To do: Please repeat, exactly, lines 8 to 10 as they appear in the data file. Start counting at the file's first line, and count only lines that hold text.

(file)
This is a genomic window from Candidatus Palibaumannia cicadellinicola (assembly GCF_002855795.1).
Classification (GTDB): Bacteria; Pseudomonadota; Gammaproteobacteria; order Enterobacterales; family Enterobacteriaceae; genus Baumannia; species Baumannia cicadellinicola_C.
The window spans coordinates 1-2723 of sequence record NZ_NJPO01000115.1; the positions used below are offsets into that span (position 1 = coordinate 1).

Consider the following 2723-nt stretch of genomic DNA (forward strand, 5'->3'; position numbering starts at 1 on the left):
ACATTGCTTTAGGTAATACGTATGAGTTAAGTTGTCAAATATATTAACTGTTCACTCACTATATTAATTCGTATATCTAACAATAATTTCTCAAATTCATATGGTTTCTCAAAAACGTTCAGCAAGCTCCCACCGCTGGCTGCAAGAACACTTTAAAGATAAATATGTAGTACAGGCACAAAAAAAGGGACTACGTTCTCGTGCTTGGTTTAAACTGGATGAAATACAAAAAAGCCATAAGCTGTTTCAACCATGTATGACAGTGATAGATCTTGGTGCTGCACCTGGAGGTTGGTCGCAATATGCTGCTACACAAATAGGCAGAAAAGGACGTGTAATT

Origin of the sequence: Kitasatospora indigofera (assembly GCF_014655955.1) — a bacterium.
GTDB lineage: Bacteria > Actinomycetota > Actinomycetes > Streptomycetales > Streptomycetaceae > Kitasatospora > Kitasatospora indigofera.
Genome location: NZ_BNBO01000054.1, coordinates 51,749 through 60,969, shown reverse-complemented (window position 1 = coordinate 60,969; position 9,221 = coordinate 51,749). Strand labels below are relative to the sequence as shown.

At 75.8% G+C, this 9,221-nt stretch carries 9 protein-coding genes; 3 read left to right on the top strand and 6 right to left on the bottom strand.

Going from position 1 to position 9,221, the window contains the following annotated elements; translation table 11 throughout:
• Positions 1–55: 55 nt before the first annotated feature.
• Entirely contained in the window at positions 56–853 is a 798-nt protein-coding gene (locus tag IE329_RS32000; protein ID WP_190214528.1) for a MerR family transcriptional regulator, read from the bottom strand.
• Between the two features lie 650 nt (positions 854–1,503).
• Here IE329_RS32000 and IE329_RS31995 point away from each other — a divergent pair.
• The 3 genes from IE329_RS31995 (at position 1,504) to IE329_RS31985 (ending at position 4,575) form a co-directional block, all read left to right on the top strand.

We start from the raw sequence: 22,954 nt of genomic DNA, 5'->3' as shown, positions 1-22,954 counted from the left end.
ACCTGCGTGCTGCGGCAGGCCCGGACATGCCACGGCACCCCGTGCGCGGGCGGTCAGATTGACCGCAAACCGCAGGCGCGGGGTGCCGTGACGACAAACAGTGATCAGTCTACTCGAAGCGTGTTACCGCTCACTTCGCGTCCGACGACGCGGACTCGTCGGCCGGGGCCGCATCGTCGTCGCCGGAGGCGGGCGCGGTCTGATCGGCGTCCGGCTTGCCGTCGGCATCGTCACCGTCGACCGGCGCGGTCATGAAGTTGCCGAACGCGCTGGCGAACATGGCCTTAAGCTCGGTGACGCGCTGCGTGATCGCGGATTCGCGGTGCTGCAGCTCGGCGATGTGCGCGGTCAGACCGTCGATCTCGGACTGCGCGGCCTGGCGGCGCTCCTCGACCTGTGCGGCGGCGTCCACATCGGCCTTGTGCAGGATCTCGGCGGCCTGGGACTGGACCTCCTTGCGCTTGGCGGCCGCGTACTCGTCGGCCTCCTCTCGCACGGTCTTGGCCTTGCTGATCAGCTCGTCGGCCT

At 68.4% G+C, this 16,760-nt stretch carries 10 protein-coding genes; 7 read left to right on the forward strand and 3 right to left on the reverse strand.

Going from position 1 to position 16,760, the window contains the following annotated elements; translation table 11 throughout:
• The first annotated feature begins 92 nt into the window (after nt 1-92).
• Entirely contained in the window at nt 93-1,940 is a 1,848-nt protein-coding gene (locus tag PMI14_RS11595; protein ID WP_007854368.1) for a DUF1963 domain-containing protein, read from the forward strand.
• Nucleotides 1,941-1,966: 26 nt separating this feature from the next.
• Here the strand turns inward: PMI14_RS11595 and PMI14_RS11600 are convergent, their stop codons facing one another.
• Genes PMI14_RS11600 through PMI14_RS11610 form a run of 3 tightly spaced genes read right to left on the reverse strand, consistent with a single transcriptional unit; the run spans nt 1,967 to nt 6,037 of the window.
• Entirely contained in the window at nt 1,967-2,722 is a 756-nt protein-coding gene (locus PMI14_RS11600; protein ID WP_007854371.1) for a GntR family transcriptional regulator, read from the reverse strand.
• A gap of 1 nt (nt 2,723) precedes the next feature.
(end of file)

Genome location: NZ_BNBO01000054.1, coordinates 51,749 through 60,969, shown reverse-complemented (window position 1 = coordinate 60,969; position 9,221 = coordinate 51,749). Strand labels below are relative to the sequence as shown.

At 75.8% G+C, this 9,221-nt stretch carries 9 protein-coding genes; 3 read left to right on the top strand and 6 right to left on the bottom strand.

Going from position 1 to position 9,221, the window contains the following annotated elements; translation table 11 throughout: